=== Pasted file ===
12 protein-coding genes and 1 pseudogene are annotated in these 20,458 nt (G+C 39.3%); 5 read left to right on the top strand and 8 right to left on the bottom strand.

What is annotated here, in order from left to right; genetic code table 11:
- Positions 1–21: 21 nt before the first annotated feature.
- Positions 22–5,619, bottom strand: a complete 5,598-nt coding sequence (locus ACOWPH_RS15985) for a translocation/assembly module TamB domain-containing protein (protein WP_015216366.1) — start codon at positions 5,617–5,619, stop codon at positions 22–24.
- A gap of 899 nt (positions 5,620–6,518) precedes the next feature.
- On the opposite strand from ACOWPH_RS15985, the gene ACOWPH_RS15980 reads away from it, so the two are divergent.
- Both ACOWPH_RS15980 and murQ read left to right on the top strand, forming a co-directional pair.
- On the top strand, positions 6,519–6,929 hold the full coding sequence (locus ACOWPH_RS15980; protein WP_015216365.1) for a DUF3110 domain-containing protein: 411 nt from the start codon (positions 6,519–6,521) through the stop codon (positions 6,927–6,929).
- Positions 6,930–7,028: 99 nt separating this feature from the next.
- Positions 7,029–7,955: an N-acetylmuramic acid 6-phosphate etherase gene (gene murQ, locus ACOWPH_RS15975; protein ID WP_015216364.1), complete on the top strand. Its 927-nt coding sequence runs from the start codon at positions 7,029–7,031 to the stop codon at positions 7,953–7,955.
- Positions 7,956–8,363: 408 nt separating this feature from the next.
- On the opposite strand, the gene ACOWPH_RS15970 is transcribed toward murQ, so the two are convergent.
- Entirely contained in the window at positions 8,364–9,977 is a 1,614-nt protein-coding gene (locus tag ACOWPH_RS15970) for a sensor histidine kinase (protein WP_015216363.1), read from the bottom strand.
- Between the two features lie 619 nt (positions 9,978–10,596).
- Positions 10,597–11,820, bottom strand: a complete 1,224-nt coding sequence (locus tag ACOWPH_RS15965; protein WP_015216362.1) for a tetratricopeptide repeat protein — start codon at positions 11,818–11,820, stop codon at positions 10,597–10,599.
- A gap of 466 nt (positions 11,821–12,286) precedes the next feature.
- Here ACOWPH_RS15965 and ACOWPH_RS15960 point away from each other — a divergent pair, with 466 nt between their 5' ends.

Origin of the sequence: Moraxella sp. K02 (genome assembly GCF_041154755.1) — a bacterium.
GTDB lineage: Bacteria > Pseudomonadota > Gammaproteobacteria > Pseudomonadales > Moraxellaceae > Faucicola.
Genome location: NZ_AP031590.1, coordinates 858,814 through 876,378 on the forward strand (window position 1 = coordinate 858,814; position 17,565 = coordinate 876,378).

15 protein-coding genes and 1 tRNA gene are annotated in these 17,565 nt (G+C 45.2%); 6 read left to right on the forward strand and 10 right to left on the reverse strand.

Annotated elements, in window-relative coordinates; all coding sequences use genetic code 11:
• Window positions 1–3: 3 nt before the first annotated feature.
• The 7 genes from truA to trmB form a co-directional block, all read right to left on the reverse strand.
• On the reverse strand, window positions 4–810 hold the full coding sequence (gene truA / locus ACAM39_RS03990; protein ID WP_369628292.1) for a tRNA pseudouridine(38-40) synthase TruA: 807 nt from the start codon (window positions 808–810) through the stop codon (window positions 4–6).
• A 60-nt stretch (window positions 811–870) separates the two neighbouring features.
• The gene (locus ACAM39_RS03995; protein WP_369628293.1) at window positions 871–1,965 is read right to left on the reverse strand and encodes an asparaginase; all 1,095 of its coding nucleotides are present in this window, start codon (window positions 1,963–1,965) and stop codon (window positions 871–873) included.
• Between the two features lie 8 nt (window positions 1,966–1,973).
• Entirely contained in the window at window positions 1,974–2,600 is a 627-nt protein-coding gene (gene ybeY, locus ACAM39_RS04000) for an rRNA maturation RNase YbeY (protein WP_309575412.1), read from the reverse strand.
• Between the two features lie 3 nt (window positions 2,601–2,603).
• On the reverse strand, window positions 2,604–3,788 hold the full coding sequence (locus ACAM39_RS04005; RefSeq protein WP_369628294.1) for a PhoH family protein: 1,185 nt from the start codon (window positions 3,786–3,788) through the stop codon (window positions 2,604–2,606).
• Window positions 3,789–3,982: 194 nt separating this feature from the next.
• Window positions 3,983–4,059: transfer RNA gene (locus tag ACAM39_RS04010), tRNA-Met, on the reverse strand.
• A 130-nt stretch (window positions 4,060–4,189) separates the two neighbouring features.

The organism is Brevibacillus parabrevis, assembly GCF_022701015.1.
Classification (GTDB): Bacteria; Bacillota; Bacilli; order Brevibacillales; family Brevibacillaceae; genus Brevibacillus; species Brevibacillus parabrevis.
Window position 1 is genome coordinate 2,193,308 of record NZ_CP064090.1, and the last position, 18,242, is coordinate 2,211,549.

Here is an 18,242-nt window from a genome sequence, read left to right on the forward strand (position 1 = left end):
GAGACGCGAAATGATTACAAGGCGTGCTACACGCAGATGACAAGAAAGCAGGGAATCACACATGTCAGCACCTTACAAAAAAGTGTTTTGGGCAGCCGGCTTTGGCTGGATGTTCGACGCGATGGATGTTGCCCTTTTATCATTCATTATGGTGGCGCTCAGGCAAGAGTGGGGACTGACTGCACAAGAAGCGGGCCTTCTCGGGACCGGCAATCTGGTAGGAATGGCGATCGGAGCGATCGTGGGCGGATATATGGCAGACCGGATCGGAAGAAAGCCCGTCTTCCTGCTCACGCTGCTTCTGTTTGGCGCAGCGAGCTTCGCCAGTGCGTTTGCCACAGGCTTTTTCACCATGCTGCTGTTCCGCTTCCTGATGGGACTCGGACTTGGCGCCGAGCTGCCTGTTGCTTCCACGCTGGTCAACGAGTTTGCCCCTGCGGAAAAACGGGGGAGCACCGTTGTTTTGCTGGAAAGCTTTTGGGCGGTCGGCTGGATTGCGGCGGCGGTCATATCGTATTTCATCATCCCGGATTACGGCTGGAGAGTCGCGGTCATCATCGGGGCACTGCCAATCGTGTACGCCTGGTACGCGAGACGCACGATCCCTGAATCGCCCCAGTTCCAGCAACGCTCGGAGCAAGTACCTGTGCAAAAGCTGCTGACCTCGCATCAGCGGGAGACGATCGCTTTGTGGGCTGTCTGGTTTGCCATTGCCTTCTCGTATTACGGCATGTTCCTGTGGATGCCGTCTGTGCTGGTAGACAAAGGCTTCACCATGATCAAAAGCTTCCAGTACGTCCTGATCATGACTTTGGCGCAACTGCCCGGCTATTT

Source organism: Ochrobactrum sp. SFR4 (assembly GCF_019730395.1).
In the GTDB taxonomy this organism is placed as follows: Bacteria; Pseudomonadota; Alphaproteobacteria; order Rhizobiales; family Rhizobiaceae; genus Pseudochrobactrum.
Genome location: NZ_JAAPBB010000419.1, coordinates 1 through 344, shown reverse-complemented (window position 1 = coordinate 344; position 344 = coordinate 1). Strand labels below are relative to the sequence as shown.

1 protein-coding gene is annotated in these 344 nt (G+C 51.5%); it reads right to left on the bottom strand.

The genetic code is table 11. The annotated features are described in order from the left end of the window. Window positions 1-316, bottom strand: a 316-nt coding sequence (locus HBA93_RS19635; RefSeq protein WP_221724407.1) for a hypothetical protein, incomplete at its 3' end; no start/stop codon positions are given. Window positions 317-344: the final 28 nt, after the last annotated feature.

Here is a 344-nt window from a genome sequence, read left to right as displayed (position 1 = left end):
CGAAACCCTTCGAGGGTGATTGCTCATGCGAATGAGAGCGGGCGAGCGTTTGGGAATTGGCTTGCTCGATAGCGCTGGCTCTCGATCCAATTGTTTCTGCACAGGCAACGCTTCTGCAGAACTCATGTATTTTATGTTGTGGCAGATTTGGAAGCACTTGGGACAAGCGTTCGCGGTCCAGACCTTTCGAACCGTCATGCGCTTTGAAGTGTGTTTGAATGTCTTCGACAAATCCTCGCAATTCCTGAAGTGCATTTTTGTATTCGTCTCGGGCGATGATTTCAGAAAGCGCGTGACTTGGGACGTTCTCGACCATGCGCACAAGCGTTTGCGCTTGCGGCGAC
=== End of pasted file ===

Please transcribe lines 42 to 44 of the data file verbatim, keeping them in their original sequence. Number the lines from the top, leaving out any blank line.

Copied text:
Genome location: NZ_JAAPBB010000419.1, coordinates 1 through 344, shown reverse-complemented (window position 1 = coordinate 344; position 344 = coordinate 1). Strand labels below are relative to the sequence as shown.

1 protein-coding gene is annotated in these 344 nt (G+C 51.5%); it reads right to left on the bottom strand.

The genetic code is table 11. The annotated features are described in order from the left end of the window. Window positions 1-316, bottom strand: a 316-nt coding sequence (locus HBA93_RS19635; RefSeq protein WP_221724407.1) for a hypothetical protein, incomplete at its 3' end; no start/stop codon positions are given. Window positions 317-344: the final 28 nt, after the last annotated feature.